The other day, I told my 13-year-old son to take those damn thingies out of his ears, put away the iPod and pay attention. When he did, grudgingly, I suggested that we go buy his mom some bling for her birthday.
He skewered me with a censorious eye.
“Don’t say that,” he mumbled.
“What? I can’t hear you when you mumble.”
“Don’t say bling.”
“Isn’t that a cool word?” I asked.
“Not when you say it,” he mumbled.
The boy thought he was putting me in my place, but what he doesn’t understand is that I’m a baby boomer; therefore, by definition, everything I do or say is cool.
And furthermore, I know everything about everything.
I know that pop music peaked with Sly and the Family Stone.
I know that Levi’s and Wranglers are the only real jeans; everything else is ersatz.
I know that phones should ring, not play the opening bars of “Bohemian Rhapsody.”
And in my business, journalism, I know that you should be able to sing a good headline to the tune of “Camptown Races,” that there are exactly four kinds of leads, that editors should never let writers see them sweat, and that short words and paragraphs are better than long ones.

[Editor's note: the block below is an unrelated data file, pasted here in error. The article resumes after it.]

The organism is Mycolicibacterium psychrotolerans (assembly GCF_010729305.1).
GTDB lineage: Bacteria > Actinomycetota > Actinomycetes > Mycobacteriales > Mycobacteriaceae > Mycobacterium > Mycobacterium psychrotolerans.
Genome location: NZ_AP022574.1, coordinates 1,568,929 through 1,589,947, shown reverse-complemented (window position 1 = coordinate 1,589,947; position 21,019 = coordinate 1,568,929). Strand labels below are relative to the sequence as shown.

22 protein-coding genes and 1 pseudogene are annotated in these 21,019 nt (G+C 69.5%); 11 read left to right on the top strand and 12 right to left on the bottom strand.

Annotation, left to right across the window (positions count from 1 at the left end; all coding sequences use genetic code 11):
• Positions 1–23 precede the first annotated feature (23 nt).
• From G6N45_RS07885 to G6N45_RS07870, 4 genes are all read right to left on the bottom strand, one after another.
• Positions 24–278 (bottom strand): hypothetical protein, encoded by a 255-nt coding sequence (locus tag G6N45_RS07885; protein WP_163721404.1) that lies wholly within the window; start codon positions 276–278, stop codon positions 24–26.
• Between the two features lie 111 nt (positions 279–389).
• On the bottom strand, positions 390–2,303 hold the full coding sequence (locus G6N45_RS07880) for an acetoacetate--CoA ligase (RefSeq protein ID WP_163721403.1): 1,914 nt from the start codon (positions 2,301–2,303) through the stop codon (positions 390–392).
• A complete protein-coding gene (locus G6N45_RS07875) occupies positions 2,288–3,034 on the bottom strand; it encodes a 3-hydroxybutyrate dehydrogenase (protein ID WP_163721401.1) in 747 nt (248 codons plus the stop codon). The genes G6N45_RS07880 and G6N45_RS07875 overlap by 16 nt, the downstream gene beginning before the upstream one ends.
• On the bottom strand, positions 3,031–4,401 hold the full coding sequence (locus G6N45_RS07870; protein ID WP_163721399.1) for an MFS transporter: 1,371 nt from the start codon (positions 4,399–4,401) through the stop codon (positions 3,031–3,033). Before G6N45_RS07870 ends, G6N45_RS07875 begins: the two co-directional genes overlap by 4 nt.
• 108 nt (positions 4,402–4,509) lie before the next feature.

The question is, when I retire to Galaxy O’ Golf, who at CIO will possess all this incredibly valuable knowledge? As obnoxious and spoiled as we boomers are, we actually do know something about running things. We should. We’ve been running just about everything—including the country—for decades. (Of course, many young folk think we’ve done a rotten job. But who cares what they think? They’re kids. What do they know?)
Boomers, like the dinosaurs we increasingly resemble, must eventually exit the stage to make room for new performers. But if the new guys don’t want to see their show close quickly (and to bad reviews), they’d better figure out how to get the knowledge out of our heads and into theirs. Or at least into their databases. This is the subject of our knowledge management story on Page 60, “Beating the Boomer Brain Drain Blues” (doo-dah, doo-dah), by Senior Writer Susannah Patton. Right now, according to a recent AARP study, more than 60 percent of U.S. companies are bringing back retirees as contractors or consultants. Because they can’t run their businesses without them. Because they didn’t think (or know how) to capture their knowledge before they walked out the door.
Just imagine your old boss coming back to tell you what to do and how to do it.
A nightmare, yes?
Better hop on that KM train right now. Or do you think that the knowledge we boomers possess is already antiquated and liable to become even more irrelevant as time goes by? You’re wrong, of course, but if you want to argue about it, drop me a line.